Heartening to see David Jones announce a return to the style of personal service that once made it the popular choice for older adult shoppers.

DJs is creating 1500 new positions for service staff, which should mean less wandering round the store looking for help and fewer bemused looks when you do find someone.

Ian Moir, 56, head honcho of DJs owner Woolies, said he’s old enough to remember what department store service used to look like. And of course he is.

As other stores seek to streamline their service costs to compete with the rise of online shopping, such as the retailing reformation that is the supermarket self-checkout, DJs seems to be swimming hard against the tide.

These new service staff are being hired to ‘genuinely reflect the brands they sell’. It certainly makes sense for DJs to offer fashion brands sold on concession a bit more brand influence in the department store environment. It makes you wonder whether the brands will get a say in who works on their brand?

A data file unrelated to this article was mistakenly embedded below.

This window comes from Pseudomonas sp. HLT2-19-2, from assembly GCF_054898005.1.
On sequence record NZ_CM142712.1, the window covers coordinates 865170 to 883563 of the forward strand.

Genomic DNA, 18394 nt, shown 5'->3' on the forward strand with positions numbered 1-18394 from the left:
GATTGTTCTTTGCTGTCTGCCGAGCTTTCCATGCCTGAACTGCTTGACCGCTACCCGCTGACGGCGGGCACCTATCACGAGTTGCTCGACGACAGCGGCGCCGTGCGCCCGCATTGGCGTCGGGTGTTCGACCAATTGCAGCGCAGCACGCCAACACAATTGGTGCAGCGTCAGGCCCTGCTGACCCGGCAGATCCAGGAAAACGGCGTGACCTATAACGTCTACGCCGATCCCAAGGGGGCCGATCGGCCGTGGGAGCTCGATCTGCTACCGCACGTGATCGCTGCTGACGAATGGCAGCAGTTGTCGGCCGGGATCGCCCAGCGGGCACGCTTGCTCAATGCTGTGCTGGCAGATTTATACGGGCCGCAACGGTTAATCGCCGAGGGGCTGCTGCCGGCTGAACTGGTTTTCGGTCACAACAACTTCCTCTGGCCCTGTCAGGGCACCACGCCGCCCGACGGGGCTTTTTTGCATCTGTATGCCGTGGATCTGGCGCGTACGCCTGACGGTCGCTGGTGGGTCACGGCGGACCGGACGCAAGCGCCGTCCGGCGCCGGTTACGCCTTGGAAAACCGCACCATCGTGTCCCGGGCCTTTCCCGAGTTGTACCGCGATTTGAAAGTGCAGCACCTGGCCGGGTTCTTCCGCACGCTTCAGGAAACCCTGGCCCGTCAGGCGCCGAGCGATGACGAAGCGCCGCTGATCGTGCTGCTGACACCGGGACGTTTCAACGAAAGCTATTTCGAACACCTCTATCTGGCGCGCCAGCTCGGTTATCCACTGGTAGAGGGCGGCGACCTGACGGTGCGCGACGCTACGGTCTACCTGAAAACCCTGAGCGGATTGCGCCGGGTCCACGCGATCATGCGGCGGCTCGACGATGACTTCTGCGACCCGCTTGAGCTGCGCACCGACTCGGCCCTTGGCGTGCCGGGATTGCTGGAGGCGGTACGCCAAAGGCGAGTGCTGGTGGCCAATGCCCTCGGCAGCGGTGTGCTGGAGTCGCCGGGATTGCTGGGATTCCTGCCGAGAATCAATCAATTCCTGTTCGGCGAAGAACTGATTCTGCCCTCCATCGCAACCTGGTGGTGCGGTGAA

So who is this initiative really for? Is it to welcome back the 50+ community that fondly remembers the Age of Service? Possibly, but this market has moved on a bit. It has now developed a competency in online browsing such that you can’t really see better service helping too much in homewares and other bulky goods, unless the prices are as sharp as the service. It may be more likely to attract a new generation of service-sensitised shoppers, who enjoy being valet parked and massaged in the middle of Westfield.

Time will tell.